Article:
Monday, October 4, 2010

Fullman, Increasing Alpha with Options

Scott H. Fullman’s Increasing Alpha with Options: Trading Strategies Using Technical Analysis and Market Indicators (Bloomberg Press, 2010) is not a book for option traders. Its intended audience is money managers who want to improve their equity returns and smooth out their P/L curve by adding options to their portfolios. The strategies are sufficiently elementary that I see no reason the individual investor couldn’t learn from Fullman’s book as well. That said, the investor or money manager who wants to implement any of the author’s strategies should have a solid understanding of option fundamentals, which this book was not designed to provide. A foundation in technical analysis would also be a plus.

Fullman concentrates on directional option strategies--calls and puts (and he’s not squeamish about being naked) and vertical spreads. He outlines a series of scenarios in which it could be advantageous to buy or sell options rather than stock, to replace stock with options, or to hedge a stock position or a portfolio with options.

Here are a couple of examples that use simple option strategies in not so simple ways. The first is a pairs trade that keys off of the relative strength of stocks within an ETF. Assume that you own XLB, the materials ETF, and that it is outperforming the S&P 500. Of the ETF’s 29 component stocks IFF, a former leader, is experiencing weakening relative performance and its momentum is turning lower. Consider the following two possible trades, both seven weeks to expiration. First, with IFF at $30.48 buy the 30/25 bear put spread on IFF. Second, write 30 strike IFF calls. A variation on this theme occurs when a sector “appreciates past the point at which its initial leaders begin to lose upward power, pushed by lagging stocks that often appreciate for longer than the leaders—though not necessarily for an extended time period.” (p. 97) In this case a fund manager could sell the XLB stock and buy a call on a laggard in the ETF.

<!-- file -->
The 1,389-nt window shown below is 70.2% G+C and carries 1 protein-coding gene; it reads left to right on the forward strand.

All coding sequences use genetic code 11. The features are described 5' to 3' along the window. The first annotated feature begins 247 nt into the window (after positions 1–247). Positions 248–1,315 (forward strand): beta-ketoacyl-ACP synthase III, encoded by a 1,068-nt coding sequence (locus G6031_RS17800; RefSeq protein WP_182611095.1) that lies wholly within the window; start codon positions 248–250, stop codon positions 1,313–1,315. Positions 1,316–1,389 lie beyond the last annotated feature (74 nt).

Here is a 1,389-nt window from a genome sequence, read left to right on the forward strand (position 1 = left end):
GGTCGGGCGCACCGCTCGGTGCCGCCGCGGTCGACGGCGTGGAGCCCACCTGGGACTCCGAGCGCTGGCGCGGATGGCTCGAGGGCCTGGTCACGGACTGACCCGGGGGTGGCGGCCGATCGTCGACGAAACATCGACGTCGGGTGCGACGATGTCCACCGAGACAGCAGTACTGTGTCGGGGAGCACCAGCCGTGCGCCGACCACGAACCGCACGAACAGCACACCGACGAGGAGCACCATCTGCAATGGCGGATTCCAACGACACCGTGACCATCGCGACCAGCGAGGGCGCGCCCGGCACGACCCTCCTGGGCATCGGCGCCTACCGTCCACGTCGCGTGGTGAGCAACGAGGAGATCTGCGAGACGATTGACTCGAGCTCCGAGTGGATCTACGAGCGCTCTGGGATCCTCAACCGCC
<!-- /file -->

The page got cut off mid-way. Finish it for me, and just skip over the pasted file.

One of Fullman’s favorite strategies is the covered combination in which “managers use a margin account to purchase between one-quarter and one-half of the manager’s normal position in the underlying shares, then write an equivalent number of out-of-the-money calls and out-of-the-money puts.” (p. 81) This strategy makes money if the stock goes up or remains unchanged. If the stock drops below the strike price of the put and the contract is assigned, “the manager buys the remaining one-half or one-quarter of the position, depending on the number of contracts sold, yielding a lower average purchase price than that offered by the stock’s original value.” (p. 82) Of course, some people would consider this an example of the often dangerous practice of doubling down.

Readers of books on investing and trading often complain that they are long on theory and short on practice. Fullman’s book offers specifics. It’s up to the manager to decide what kinds of strategies fit the risk profile of his fund and what he personally is comfortable with.

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